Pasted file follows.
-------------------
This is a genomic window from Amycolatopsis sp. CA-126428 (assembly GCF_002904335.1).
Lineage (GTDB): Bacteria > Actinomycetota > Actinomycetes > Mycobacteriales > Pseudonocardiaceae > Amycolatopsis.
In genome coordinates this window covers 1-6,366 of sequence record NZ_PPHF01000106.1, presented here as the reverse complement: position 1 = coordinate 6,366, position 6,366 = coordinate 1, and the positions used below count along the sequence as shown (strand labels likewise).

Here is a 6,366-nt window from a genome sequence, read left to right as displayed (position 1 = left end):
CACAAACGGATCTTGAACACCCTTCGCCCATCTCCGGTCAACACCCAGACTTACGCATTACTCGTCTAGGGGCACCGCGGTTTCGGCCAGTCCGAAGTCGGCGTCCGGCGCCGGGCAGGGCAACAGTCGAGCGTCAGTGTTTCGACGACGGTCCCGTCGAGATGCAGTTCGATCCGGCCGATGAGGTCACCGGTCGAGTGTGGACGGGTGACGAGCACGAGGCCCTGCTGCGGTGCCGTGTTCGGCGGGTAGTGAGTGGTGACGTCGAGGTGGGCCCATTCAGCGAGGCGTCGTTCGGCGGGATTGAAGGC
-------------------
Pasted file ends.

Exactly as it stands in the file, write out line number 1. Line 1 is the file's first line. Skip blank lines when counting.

This is a genomic window from Amycolatopsis sp. CA-126428 (assembly GCF_002904335.1).